The mosquitoes, frogs, and crickets came out. The fire ants, which had been out while the moon was making its way across the sun, had disappeared into their hills, thinking it was night. Someone told my family and I that the ducks had gone to sleep, like the ants, thinking it was night time. When the moon went away, everything seemed to return to normal. The mosquitoes and other creatures that normally came out at night, left. The ants came out again, they didn’t seem the least bit confused about what was happening, but then again, we were all focused on cheering, whistling, and laughing, happy that we and others had gotten to witness a full eclipse.

After the eclipse had ended, my dad and I went to go and meet a man who was from Japan. He wore a shirt that said ‘I heart Eclipse’. I thought that was amazing, and cute. It was his fourth eclipse that he had seen, and he was traveling around the world tracking eclipses.

Although this may seem like it might not have anything to do with my COYLI experiences, it does. I have gotten to have two great experiences, seeing the eclipse, and meeting the man from Japan. I will have more amazing experiences in my life time, but for now, I am focusing on two more experiences that will hopefully change my life, as well as bring me closer to God. Going to Haiti, and going to Spain.

What is the Purpose of COYLI, and what are the obstacles?

The purpose of COYLI is to teach kids and young adults the meaning of leadership, as well as how to work as a team. The program is also about getting young adults closer to God, and overcoming your fears.

When we were at Cathedral Ridge, we had to do a high ropes course, also know as ‘The Tower’, as the people who worked there called it. I won’t put their names in unless I have their permission. We had yellow cords, that were attached to ‘Lobster Claws’, and they attached to the metal line that stretched all the way around The Tower. The first obstacle was three to four long, metal poles that were attached to two pieces of the metal line. One above, and one on the bottom. To get across, you had to move the, ‘Lobster Claws’, and grab onto the poles. My legs were shaking, and with the shaking, came the unsteadiness of the obstacle. The poles kept leaning from side to side, and I was scared that I would fall off. Everyone on the  ground kept telling me that the Lobster Claws would hold me, but that didn’t help my fear. I was about like, 50 ft off of the ground, maybe 100, for Pete’s sake! When I had gotten all the way across, I wanted to cry. I had almost cried when I was crossing the second obstacle which were three to four logs attached by the metal string, and only two had the metal string going through it, as things to hold onto. When I got to the platform where I would zip-line off, I wanted to cry. I was so happy to be okay, and to know that I could trust the people who built this structure.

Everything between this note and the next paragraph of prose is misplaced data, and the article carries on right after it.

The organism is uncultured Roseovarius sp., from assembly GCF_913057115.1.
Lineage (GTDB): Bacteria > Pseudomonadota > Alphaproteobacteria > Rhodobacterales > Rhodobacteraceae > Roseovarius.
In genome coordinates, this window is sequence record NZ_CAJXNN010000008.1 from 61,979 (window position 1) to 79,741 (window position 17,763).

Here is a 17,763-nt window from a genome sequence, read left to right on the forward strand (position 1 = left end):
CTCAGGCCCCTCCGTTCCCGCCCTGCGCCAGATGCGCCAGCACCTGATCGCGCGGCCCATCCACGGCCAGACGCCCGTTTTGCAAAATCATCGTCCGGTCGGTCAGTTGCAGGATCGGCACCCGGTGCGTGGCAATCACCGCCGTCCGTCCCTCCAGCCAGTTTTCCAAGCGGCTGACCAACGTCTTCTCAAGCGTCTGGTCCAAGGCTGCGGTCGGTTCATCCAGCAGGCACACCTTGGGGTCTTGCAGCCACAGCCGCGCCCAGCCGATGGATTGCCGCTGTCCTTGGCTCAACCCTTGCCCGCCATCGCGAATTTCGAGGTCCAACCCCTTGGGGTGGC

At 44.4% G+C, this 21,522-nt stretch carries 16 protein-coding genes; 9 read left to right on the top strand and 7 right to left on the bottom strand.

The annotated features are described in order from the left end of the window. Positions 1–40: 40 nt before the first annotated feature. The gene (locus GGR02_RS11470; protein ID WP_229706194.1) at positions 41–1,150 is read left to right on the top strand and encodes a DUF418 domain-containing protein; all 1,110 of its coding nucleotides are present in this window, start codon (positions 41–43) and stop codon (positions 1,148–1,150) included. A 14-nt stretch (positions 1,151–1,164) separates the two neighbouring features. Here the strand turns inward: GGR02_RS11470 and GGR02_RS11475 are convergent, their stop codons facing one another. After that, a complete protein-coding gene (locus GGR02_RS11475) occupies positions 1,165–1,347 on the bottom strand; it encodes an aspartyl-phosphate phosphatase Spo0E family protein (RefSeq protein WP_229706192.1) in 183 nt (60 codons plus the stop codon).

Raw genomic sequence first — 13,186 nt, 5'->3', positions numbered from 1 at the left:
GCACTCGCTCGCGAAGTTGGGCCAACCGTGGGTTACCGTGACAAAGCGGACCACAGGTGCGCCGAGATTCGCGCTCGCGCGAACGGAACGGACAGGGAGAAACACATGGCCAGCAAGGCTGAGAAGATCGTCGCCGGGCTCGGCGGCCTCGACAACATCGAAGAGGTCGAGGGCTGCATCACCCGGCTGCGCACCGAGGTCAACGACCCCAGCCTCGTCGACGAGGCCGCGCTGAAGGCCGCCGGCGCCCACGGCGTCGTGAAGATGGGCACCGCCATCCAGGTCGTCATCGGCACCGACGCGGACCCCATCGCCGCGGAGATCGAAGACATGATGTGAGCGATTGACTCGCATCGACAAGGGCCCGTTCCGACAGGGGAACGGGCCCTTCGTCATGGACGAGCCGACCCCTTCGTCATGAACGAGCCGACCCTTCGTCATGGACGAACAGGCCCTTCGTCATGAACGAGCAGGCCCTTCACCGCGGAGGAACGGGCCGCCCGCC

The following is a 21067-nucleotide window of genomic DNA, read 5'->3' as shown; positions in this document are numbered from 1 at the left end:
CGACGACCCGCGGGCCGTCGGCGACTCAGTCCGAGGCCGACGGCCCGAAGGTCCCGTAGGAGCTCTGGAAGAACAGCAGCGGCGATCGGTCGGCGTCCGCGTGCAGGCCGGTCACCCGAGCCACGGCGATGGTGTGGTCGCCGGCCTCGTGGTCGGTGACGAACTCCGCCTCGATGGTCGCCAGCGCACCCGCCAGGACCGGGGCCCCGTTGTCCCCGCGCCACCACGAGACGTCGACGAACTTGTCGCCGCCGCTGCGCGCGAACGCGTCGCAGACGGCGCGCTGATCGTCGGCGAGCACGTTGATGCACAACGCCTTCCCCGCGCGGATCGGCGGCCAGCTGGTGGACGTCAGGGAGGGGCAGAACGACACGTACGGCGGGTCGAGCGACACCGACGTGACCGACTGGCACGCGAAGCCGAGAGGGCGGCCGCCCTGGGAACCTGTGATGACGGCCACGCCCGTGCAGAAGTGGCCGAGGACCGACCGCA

Later on through the week, we had to do the leap of faith. The leap of faith was a telephone pole that was cut in the middle, giving a platform just big enough for your feet to stand on. Just about 3 or 4 feet away, was a large trapeze that you had to jump off of the telephone and catch. There were large staples that were put into the telephone pole, and a latter that that was attached by combat rope, tied by a firefighter. We had to put a harness on that wen across our chest, and a rope was attached to it. The rope was strong enough to hold at least 800 lb. Spotters were on the other side, waiting for you to jump. If you decided to jump, someone would lock the string, so you didn’t go straight down, and then they would unlock it, and gradually let you down slowly.

When I went up, I was already on the verge of crying, because I was scared. When I climbed up the latter, it moved, and I held on for dear life, but I kept on climbing. When I got to the top, tears were already falling, and, I let them fall. I wanted to get down, and so I called out,

“I think I want to get down.” I let go of the telephone pole, and when I got to to the ground, I cried my eyes out. I was very disappointed in myself for not jumping, but at least I had made it to the top. Still, to this day, I imagine myself jumping and trying to reach for the trapeze.

Sharing my Experiences

Cathedral RidgeAs I said in the ‘short’ bio, my name is Maya LaMunyon, and I am 16 years old. I wanted to share in more detail what my experience was at Cathedral Ridge. When I first got to Cathedral Ridge, my mom, and my best friend, also a participant, stayed up at the lodges that the counselors for the camp stayed at. My first thoughts were, oh this is going to be a benefit for me, I am going to be able to go to Haiti and Spain, haha, take that Evan! But, as the weeks progressed, I soon realized that this was not all just about me, it was about everyone. When the week came to an end, everyone was crying because they didn’t want to leave. I was crying as well. Being in this program, I feel like I have gotten stronger both physically, emotionally, and mentally. We had to overcome our different fears. Some were the same, others were different. And when someone was down, or sad, everyone in the group helped them to get through it, they never left anyone alone, or struggling by themselves. With the second year on the rise, I hope to spread my experiences with the world, and I hope to bring the leadership that I learned to Haiti, and to the Camino de Santiago trail. We will add a link to Facebook so that everyone will know when we post something new, and we will add a link to a website where you can give donations for our cause if you wish to.